When exercise physiology major Andrew Stanwicks received his acceptance letter from UMass Lowell, he was so excited that he didn’t think much about the paragraph welcoming him to the university’s Immersive Scholar program.
“I had no idea of the massive impact that the program would have, not just on my future career, but on my entire life,” says Stanwicks, who is now a sophomore.
The $4,000 merit research scholarship gives students an opportunity to interact with emerging technology, collaborate with researchers and other professionals and apply what they are learning in the classroom.
The summer after his freshman year, Stanwicks used his Immersive Scholar grant to work in a research lab alongside Asst. Prof. Yi-Ning Wu of the Department of Physical Therapy and Kinesiology, who is an expert in technology-based rehabilitation. Stanwicks learned how to use state-of-the-art equipment that is helping to improve treatments for people recovering from injuries.
“I was a little nervous when I first walked around the lab, but my fear soon turned into excitement,” he says. “Because of this experience, I will leave with the knowledge of how a kinesiology lab functions and the qualifications to use rehabilitation technology. I already feel so far out in front of my professional goals just from this one summer program.”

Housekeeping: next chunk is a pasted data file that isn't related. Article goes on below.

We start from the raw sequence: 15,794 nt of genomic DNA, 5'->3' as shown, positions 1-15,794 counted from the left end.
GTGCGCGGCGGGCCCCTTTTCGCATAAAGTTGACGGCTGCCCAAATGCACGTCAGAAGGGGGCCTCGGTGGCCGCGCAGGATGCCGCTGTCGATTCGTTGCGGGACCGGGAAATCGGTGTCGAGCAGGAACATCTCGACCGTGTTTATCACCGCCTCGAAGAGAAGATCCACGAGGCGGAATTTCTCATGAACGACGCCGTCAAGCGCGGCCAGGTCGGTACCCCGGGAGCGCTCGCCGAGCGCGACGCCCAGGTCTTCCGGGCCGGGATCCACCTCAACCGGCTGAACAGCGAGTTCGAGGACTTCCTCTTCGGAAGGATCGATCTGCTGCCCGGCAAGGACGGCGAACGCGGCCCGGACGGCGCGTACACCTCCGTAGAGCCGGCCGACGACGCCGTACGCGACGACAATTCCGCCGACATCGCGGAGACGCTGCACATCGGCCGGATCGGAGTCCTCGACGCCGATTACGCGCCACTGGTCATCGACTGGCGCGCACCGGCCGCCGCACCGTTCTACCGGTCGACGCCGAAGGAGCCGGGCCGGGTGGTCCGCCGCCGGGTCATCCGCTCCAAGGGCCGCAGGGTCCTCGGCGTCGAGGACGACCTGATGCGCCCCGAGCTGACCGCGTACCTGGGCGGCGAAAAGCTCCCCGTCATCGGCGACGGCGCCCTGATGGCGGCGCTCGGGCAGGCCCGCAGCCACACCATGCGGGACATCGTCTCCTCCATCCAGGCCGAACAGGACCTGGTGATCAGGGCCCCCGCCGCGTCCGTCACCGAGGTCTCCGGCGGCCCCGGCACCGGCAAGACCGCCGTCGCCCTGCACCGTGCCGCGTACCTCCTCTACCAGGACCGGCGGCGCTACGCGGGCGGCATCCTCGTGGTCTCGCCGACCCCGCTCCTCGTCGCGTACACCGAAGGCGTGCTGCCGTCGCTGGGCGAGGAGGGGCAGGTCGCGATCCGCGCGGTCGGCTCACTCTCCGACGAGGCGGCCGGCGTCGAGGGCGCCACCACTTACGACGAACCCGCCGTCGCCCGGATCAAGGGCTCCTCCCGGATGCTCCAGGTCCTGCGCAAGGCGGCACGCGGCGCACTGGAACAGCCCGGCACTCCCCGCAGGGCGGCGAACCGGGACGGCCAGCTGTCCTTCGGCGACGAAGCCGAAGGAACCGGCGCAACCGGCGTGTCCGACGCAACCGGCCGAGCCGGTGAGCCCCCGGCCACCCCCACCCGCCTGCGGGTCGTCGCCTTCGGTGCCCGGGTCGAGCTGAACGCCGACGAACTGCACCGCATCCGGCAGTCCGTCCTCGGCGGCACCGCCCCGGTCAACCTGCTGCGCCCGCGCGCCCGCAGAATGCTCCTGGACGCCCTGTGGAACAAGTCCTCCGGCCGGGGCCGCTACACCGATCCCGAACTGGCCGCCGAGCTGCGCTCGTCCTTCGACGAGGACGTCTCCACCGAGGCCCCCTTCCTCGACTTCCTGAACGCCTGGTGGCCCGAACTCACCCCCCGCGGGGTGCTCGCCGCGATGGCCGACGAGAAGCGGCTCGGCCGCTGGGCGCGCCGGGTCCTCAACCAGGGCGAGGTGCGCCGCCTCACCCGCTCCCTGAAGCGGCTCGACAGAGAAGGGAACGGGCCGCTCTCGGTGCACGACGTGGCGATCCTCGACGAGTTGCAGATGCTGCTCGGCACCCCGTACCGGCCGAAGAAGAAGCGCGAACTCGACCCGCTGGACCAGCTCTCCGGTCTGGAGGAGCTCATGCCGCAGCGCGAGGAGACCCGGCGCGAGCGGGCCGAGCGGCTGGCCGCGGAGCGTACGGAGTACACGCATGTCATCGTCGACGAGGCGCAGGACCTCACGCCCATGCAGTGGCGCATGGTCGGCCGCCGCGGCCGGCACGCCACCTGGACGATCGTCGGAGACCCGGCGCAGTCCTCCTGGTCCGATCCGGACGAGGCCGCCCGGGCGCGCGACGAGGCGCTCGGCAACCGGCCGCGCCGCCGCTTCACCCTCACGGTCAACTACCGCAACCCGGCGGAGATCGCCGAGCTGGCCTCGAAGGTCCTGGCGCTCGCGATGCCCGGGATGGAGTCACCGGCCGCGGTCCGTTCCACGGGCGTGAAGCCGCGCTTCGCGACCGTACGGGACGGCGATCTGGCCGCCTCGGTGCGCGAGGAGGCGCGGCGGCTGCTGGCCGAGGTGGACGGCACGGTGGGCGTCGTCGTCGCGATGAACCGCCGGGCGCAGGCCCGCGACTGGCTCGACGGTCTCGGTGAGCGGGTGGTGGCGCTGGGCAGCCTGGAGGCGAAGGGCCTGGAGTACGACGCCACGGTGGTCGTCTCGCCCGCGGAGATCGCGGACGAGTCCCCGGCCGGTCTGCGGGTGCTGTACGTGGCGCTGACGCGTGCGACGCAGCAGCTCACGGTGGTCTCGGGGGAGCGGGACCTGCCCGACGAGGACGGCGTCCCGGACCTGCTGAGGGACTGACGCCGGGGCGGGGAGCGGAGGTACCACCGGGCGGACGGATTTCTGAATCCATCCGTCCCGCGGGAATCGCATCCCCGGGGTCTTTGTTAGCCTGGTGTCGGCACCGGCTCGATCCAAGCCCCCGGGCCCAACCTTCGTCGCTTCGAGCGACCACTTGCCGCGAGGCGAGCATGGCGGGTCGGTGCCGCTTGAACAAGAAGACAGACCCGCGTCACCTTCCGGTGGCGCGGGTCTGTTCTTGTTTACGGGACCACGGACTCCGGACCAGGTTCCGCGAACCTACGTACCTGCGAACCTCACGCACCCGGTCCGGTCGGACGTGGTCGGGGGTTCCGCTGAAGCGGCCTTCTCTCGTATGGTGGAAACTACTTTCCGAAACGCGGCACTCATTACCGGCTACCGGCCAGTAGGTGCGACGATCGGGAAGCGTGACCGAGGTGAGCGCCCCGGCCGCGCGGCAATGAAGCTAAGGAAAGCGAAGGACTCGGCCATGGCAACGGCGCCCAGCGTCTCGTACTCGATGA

As part of his Immersive Scholar experience, Stanwicks worked with Emerson Hospital and a technology company on a study to develop treatments for people with post-concussion syndrome. He learned how to test for concussions as well as how to go through the process of gaining approvals from the hospital’s institutional review board.
“I gained hands-on learning experience, absorbing information from faculty and other researchers. It felt great to be part of a project that has the ability to make a positive impact on people’s lives,” says Stanwicks.
Once he graduates, he plans on attending the UML doctor of physical therapy program.
“For my career, I’ll either be an inpatient physical therapist or do research in exercise science.”